Maersk & MSC Clinch for New Shipping Alliance

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Maersk Line has announced a fresh alliance with Mediterranean Shipping Co (MSC) on some of the worlds busiest cargo routes after China scuppered a previ...

Maersk Line has announced a fresh alliance with Mediterranean Shipping Co (MSC) on some of the world’s busiest cargo routes after China scuppered a previous tie-up, known as P3, between them and CMA.

Maersk and MSC say sharing vessels will cut costs, fuel usage and emissions in the proposed 10 year deal, which would start in early 2015. But critics, including those sending cargo, fear the shippers could dominate key trade routes carrying consumer goods around the world.

It is believed the shippers had a better a chance of gaining Chinese approval with the latest deal because it involves fewer ships and volumes of goods and is structured differently.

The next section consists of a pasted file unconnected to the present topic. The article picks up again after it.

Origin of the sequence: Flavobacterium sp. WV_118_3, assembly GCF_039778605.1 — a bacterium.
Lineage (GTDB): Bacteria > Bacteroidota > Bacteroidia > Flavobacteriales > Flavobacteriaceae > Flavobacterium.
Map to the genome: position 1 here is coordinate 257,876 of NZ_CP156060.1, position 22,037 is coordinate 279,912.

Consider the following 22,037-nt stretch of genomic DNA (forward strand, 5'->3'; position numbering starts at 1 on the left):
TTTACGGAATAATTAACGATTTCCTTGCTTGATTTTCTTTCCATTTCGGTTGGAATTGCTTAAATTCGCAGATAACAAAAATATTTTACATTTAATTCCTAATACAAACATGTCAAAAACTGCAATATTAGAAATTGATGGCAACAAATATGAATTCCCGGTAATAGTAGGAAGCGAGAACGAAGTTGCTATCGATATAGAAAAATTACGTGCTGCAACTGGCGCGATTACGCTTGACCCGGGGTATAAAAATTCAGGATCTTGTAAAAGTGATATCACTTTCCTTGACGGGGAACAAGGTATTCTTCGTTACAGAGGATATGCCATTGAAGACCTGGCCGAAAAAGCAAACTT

In statements issued on Thursday, MSC and A.P. Moller-Maersk said 185 vessels would be shared, including 20 of Maersk's giant Triple-E ships, with an estimated capacity of 2.1 million 20-foot equivalent units (TEU).

They will run the trans-Atlantic, trans-Pacific and Asia-Europe routes, critical paths in the global trade of goods.

Last month’s rejected deal between Maersk, MSC and France's CMA CGM aimed to share about 250 vessels and would have had more than 40 percent of Asia-Europe and trans-Atlantic trade and 24 percent of the trans-Pacific market, according to estimates.

It marked the first time China, the world’s second-biggest economy, had blocked a proposed move involving solely foreign entities, and analysts said it showed that concerns over the impact on its own shipping companies and not their clients was crucial.

The exclusion of CMA could help allay Chinese fears over undue market dominance as the French group is already part of a shipping pact with China Shipping Container Lines and United Arab Shipping Company, the future of which would have been uncertain if P3 went ahead.

This latest moved, named the 2M alliance, is only a vessel sharing agreement. The P3 plan included an operating company which was the main reason why Chinese regulators looked at it as a merger.

The Chinese Ministry of Transport will look at the deal this time; P3 had been investigated by the Commerce Ministry.


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